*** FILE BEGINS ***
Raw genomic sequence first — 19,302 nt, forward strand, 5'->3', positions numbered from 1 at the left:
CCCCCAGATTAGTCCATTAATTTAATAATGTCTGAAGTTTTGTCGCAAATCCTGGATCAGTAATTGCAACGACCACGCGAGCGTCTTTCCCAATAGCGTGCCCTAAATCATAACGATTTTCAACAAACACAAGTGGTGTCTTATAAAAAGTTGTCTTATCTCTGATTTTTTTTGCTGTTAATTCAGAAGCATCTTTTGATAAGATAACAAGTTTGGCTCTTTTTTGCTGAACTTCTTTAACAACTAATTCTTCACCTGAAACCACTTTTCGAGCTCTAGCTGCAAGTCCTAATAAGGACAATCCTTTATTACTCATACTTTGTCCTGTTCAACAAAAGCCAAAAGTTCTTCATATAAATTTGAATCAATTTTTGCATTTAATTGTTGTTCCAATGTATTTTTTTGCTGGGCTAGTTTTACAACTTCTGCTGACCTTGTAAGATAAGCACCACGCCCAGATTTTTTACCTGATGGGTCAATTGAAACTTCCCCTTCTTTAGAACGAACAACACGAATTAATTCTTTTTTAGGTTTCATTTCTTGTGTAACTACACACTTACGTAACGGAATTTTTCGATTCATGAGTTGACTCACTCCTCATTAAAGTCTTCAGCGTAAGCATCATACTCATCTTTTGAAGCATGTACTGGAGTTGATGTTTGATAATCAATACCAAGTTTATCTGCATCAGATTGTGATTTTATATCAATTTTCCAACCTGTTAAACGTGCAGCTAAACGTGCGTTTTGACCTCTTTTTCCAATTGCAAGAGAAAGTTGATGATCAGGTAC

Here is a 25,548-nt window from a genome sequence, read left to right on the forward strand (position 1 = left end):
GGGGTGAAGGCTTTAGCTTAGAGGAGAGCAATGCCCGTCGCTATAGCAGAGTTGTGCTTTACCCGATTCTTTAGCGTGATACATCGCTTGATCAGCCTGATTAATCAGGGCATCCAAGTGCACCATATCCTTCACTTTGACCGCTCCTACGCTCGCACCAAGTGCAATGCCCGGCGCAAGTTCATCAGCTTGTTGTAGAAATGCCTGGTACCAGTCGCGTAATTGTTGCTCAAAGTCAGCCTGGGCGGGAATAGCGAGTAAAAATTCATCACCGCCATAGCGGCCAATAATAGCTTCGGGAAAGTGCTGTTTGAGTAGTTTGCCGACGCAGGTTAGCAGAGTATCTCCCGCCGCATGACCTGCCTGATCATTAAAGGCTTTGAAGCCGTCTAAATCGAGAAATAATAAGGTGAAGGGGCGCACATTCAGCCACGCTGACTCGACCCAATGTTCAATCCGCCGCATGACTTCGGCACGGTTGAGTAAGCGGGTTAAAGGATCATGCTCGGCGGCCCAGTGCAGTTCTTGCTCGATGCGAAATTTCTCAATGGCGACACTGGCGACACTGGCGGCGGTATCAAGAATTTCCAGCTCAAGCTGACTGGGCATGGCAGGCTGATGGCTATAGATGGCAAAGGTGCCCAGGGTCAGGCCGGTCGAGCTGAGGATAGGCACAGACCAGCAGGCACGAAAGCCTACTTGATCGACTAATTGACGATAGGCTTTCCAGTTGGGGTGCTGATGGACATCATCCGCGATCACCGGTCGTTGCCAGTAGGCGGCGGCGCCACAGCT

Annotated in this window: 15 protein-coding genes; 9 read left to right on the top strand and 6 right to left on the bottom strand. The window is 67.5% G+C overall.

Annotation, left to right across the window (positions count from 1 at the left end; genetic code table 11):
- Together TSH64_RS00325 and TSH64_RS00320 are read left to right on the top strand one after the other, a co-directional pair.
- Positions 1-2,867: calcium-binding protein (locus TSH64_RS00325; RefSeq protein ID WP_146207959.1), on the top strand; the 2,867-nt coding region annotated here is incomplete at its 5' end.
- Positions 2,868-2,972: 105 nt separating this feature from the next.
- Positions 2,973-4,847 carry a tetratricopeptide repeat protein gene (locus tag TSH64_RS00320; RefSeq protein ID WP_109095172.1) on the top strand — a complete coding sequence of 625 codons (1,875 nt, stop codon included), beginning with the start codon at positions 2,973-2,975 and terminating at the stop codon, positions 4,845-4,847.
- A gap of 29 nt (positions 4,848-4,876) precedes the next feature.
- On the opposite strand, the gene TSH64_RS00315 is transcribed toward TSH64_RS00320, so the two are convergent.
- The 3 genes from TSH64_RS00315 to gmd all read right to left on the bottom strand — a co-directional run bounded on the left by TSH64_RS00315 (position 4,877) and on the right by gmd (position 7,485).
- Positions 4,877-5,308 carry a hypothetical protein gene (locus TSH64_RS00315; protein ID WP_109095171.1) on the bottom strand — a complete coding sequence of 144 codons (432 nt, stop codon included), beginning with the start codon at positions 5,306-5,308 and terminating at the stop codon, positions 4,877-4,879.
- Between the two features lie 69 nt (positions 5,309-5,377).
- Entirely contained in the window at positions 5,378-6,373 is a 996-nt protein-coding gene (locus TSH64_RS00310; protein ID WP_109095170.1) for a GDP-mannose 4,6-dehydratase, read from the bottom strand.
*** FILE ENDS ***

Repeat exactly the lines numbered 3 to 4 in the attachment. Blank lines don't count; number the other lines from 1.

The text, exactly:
Here is a 25,548-nt window from a genome sequence, read left to right on the forward strand (position 1 = left end):
GGGGTGAAGGCTTTAGCTTAGAGGAGAGCAATGCCCGTCGCTATAGCAGAGTTGTGCTTTACCCGATTCTTTAGCGTGATACATCGCTTGATCAGCCTGATTAATCAGGGCATCCAAGTGCACCATATCCTTCACTTTGACCGCTCCTACGCTCGCACCAAGTGCAATGCCCGGCGCAAGTTCATCAGCTTGTTGTAGAAATGCCTGGTACCAGTCGCGTAATTGTTGCTCAAAGTCAGCCTGGGCGGGAATAGCGAGTAAAAATTCATCACCGCCATAGCGGCCAATAATAGCTTCGGGAAAGTGCTGTTTGAGTAGTTTGCCGACGCAGGTTAGCAGAGTATCTCCCGCCGCATGACCTGCCTGATCATTAAAGGCTTTGAAGCCGTCTAAATCGAGAAATAATAAGGTGAAGGGGCGCACATTCAGCCACGCTGACTCGACCCAATGTTCAATCCGCCGCATGACTTCGGCACGGTTGAGTAAGCGGGTTAAAGGATCATGCTCGGCGGCCCAGTGCAGTTCTTGCTCGATGCGAAATTTCTCAATGGCGACACTGGCGACACTGGCGGCGGTATCAAGAATTTCCAGCTCAAGCTGACTGGGCATGGCAGGCTGATGGCTATAGATGGCAAAGGTGCCCAGGGTCAGGCCGGTCGAGCTGAGGATAGGCACAGACCAGCAGGCACGAAAGCCTACTTGATCGACTAATTGACGATAGGCTTTCCAGTTGGGGTGCTGATGGACATCATCCGCGATCACCGGTCGTTGCCAGTAGGCGGCGGCGCCACAGCT